Local divorce rates highest in province

  • Sep. 11, 2013 3:34 p.m.

Divorce rates in Red Deer are the highest in the province, according to Alberta official statistics.

As of 2011, Red Deer had a 6.5% divorce rate, beating out Edmonton and Calgary who both held a 6.2% rate and Grande Prairie with 4.9%.

Local relationship expert, therapist and author Debra Macleod believes the oil and gas industry may be partly to blame for the rising divorce rates.

“We are the corridor between Calgary and Edmonton connecting people in the oilfield,” said Macleod about Red Deer. “I think the oil patch has something to do with the rates we are seeing, it’s the lifestyle people here live.”

With so many young men and in recent years women hitting the road in search of money and a future for their families, high rates of young people with vastly different schedules are seen.

“A lot of these young guys will go in to the industry in their early 20s and meet guys in their 30s and 40s who are already divorced, who are very jaded and very bitter,” she said. “They are talking to these young guys and immersing them in this atmosphere of negativity towards marriage.”

Macleod believes that successful marriages are most commonly found in those with higher levels of education and who get married later in life in their late 20s and early 30s.

“We have a population that by in large doesn’t go on to post secondary education and by result get married earlier,” said Macleod. “Then on top of that we have a lifestyle that it doesn’t matter if you are a raving genius and get married at exactly the right age, the oil field lifestyle will take its toll on any body.”

Aside from education, Macleod believes that the older the couple is when they get married, the less likely chance there will be of a divorce. “One of the best indicators of marital success is getting married later when you are 28 and up and you know who you are as a person, as opposed to two people who still don’t know who they are as people getting married,” said Macleod.

“You still don’t have time to find and create yourself as a person when you are in your early 20s, so you are trying to do that with someone and it’s like two cyclones in a blender.”

Through her line of work counseling couples, Macleod also sees many whose issues derive from money due to the higher average earning of those in the Alberta oilfield.

“When you fight about money, you fight about everything,” she said.

“If you fight about money it affects everything, the bedroom, your parenting, your communication and infuses right through everything in your life.”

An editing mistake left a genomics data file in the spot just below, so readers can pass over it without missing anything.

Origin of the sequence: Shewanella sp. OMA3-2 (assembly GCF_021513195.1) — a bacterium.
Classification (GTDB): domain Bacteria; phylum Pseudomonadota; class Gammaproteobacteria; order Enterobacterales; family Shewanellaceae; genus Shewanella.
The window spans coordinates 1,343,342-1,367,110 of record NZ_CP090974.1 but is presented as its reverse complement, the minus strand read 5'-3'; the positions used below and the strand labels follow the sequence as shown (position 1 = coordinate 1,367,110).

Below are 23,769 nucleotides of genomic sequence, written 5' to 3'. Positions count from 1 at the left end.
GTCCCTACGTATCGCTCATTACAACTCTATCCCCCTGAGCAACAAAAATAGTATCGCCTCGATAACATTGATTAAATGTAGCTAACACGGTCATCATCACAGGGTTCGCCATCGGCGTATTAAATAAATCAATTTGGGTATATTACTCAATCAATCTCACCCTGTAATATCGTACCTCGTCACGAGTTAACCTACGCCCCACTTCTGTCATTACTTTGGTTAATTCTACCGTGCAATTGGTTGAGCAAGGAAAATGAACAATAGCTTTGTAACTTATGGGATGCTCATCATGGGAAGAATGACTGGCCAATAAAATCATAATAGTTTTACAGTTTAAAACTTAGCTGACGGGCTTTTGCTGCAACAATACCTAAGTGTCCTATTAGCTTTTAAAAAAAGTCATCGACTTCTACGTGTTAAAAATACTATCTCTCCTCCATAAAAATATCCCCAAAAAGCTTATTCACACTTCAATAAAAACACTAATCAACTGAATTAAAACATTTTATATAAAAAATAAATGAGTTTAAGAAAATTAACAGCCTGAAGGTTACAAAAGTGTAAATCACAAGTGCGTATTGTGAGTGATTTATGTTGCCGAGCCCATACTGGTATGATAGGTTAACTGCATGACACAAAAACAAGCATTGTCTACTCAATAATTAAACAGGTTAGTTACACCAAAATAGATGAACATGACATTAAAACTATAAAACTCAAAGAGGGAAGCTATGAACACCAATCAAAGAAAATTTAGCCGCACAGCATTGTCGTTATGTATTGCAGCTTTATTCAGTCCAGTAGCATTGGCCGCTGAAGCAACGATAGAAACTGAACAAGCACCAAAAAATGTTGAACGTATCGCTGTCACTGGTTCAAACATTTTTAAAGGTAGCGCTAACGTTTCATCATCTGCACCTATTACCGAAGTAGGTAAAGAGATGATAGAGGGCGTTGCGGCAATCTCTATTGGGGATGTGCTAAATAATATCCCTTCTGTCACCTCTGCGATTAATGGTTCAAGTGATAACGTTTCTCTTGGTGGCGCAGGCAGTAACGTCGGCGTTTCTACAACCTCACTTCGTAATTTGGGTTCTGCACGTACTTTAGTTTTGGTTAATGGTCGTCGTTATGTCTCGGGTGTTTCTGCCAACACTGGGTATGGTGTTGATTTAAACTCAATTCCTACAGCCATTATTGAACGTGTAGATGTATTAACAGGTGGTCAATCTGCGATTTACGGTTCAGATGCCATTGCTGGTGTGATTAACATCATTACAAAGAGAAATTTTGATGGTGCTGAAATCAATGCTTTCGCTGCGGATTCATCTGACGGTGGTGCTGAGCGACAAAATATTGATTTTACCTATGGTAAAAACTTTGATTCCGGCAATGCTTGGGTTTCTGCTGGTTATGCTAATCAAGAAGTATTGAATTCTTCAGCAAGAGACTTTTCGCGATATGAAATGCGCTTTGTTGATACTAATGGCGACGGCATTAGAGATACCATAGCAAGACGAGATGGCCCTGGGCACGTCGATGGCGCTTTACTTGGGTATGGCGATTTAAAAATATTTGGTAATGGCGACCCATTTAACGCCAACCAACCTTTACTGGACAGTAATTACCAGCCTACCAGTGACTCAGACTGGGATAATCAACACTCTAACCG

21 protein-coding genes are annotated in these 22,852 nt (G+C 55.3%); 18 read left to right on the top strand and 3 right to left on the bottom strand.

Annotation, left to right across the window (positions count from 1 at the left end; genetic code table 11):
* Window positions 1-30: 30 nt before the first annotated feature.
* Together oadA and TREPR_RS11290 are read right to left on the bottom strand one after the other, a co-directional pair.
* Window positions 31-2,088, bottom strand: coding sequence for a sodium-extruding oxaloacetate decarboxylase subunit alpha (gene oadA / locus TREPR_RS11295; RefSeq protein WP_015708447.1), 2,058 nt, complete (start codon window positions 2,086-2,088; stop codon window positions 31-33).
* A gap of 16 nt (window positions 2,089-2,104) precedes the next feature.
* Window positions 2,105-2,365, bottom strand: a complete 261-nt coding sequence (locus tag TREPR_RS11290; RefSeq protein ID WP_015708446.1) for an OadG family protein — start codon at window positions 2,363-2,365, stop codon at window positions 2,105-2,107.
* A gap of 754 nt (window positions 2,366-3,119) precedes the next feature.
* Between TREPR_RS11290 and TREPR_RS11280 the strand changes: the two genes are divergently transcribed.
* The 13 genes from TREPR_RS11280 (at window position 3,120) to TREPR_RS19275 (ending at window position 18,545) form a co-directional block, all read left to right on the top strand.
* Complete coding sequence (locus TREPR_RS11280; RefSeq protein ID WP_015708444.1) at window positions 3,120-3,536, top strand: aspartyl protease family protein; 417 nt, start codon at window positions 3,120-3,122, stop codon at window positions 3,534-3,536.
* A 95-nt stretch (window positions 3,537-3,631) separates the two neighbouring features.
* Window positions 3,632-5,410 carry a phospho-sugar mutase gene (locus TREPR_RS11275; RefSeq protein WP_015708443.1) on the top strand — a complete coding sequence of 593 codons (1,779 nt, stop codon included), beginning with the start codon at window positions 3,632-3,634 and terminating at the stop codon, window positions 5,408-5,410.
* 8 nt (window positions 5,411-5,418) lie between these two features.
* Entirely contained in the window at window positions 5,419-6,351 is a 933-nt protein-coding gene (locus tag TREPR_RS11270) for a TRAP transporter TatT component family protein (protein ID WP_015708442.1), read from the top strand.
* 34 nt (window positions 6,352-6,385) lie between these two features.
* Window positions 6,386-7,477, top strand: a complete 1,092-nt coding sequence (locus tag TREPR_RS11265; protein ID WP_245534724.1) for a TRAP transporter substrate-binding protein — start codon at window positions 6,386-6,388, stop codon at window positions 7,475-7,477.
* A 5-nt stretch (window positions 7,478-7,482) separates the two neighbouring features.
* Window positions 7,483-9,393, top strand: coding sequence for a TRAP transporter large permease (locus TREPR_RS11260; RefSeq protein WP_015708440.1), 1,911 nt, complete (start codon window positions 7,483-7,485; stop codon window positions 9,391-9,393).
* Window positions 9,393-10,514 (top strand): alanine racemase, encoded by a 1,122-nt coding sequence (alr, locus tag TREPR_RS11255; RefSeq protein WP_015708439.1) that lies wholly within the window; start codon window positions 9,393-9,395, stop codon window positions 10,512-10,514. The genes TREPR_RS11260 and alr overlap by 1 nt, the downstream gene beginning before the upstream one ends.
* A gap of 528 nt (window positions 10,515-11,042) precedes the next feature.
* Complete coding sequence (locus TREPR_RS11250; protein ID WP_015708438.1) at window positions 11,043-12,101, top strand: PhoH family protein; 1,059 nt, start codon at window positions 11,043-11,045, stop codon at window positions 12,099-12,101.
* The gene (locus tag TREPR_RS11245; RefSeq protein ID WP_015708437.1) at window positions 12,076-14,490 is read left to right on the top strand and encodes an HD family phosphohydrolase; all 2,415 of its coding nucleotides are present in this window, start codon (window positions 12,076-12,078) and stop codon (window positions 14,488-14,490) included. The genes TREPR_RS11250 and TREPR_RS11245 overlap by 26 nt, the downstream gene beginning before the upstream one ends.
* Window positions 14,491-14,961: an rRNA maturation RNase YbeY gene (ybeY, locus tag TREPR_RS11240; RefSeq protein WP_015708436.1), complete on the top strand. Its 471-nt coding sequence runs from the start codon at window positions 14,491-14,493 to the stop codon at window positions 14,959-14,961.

According to the Canadian Financial Post, as of 2010, the average salary for a male in the Canadian oilfield was $128,700 per year and has been on the rise ever since.

Often times Macleod will see a lack of communication between her clients when it comes to money. An instance where a man rolls driving a ‘$70,000 lifted pick up’ to a session and the wife is throwing a tantrum because she wasn’t consulted about it is a prime example of money issues facing couples in the oilfield.

“They are making all of this money and blowing it all and it’s not leaving them with a true sense of partnership in their marriages,” explains Macleod. “If you are under the age of 30 and making over $100,000 a year, you need to be hiring a financial planner to handle your money because money is a huge thing in relationships.”

Macleod often sees those who are struggling with debt although they are making well over the average Canadian household income. “They get a lot of money too soon and they don’t know what to do with it,” said Macleod.

“It doesn’t matter how much money you make, it’s about how much you keep. So we see very high debt ratios in these young people in that industry.”

With the often hectic schedules facing those in the oilfield with their partners working away for weeks at a time, Macleod also recognized that many of the partners who were left at home to care for the children lacked a sense of appreciation in the relationship. “You have a man coming home to his wife telling him ‘Take these kids off my hands – they’ve been driving me crazy for the last 21 days’,” said Macleod.

“But the man just walked through the door after having worked very hard for that time and his feet are practically still frozen from working outside in the cold and he needs time to settle in.”

From this Macleod sees a negative sense of competition in couples, as they compete for alone time and a sense of recognition from their partner.

Macleod suggests that instead couples should start competing to fulfill each other’s needs to feel appreciated instead of trying to have their own met.

Meanwhile, the ongoing trend of divorce continues to rise, and is one that many like Macleod wish to see reversed. “I think that if people are willing to step back and view their role in the relationship and have some humility and are willing to compete to meet their partner’s needs, and manage their money intelligently then they have way better chances of a successful marriage.”


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